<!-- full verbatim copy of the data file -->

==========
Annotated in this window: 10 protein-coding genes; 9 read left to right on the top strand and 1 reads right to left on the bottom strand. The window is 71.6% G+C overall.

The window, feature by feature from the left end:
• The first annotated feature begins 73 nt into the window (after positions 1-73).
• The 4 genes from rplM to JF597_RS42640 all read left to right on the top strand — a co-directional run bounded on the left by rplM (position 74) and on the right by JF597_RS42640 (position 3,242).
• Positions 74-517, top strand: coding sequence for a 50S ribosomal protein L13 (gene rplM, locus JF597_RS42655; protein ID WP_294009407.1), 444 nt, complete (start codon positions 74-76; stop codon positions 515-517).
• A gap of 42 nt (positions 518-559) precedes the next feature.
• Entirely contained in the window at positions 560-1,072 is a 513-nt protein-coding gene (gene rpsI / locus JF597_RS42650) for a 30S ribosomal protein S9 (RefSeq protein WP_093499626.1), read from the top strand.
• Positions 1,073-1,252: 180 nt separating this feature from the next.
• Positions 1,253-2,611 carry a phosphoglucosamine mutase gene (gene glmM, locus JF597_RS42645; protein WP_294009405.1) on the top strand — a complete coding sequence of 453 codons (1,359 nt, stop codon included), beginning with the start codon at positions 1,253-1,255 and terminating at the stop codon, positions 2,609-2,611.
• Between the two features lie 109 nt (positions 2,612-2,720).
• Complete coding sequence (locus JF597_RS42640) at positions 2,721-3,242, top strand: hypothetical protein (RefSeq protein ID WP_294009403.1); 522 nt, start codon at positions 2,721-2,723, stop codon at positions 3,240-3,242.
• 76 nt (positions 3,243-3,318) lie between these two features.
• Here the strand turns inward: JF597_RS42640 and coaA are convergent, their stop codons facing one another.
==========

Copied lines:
Annotated in this window: 10 protein-coding genes; 9 read left to right on the top strand and 1 reads right to left on the bottom strand. The window is 71.6% G+C overall.

The window, feature by feature from the left end:
• The first annotated feature begins 73 nt into the window (after positions 1-73).
• The 4 genes from rplM to JF597_RS42640 all read left to right on the top strand — a co-directional run bounded on the left by rplM (position 74) and on the right by JF597_RS42640 (position 3,242).
• Positions 74-517, top strand: coding sequence for a 50S ribosomal protein L13 (gene rplM, locus JF597_RS42655; protein ID WP_294009407.1), 444 nt, complete (start codon positions 74-76; stop codon positions 515-517).
• A gap of 42 nt (positions 518-559) precedes the next feature.
• Entirely contained in the window at positions 560-1,072 is a 513-nt protein-coding gene (gene rpsI / locus JF597_RS42650) for a 30S ribosomal protein S9 (RefSeq protein WP_093499626.1), read from the top strand.
• Positions 1,073-1,252: 180 nt separating this feature from the next.
• Positions 1,253-2,611 carry a phosphoglucosamine mutase gene (gene glmM, locus JF597_RS42645; protein WP_294009405.1) on the top strand — a complete coding sequence of 453 codons (1,359 nt, stop codon included), beginning with the start codon at positions 1,253-1,255 and terminating at the stop codon, positions 2,609-2,611.
• Between the two features lie 109 nt (positions 2,612-2,720).
• Complete coding sequence (locus JF597_RS42640) at positions 2,721-3,242, top strand: hypothetical protein (RefSeq protein ID WP_294009403.1); 522 nt, start codon at positions 2,721-2,723, stop codon at positions 3,240-3,242.
• 76 nt (positions 3,243-3,318) lie between these two features.
• Here the strand turns inward: JF597_RS42640 and coaA are convergent, their stop codons facing one another.